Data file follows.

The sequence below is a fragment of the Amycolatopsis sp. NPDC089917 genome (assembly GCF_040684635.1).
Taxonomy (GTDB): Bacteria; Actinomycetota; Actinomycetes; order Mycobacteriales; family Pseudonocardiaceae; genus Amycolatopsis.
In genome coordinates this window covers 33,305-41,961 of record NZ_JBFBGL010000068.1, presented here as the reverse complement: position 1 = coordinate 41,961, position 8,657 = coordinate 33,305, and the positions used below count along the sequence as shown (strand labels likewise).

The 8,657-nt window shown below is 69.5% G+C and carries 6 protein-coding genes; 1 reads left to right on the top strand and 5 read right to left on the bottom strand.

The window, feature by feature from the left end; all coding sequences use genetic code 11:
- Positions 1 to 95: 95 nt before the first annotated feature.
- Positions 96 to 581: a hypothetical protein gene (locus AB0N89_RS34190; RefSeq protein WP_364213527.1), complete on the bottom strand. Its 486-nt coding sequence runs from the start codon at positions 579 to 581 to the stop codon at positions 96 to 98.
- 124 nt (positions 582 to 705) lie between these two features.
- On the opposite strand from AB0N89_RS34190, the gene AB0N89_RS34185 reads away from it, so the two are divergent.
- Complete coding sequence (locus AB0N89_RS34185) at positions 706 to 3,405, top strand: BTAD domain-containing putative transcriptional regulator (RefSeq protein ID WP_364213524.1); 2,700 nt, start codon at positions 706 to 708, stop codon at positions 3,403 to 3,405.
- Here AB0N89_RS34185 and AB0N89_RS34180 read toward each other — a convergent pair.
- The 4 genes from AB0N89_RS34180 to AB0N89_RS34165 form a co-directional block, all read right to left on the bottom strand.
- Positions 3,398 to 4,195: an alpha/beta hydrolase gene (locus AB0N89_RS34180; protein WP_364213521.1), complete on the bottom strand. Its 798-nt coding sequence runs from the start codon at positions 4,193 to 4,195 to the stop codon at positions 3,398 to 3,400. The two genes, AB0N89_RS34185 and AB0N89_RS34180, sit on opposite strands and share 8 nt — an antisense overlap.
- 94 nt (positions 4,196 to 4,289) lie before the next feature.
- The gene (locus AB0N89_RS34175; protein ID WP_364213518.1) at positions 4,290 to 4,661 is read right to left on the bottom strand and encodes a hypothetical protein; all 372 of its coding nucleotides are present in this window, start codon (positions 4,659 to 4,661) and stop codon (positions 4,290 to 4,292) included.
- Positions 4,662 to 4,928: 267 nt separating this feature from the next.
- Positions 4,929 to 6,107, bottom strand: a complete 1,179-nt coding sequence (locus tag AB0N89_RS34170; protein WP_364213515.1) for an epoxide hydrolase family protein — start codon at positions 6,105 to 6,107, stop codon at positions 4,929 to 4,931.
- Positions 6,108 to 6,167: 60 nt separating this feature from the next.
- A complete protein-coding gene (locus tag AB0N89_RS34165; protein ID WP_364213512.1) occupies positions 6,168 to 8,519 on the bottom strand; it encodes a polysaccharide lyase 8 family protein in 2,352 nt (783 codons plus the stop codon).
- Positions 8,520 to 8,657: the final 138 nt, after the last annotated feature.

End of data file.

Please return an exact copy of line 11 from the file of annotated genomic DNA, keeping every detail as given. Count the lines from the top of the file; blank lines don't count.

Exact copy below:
- Here AB0N89_RS34185 and AB0N89_RS34180 read toward each other — a convergent pair.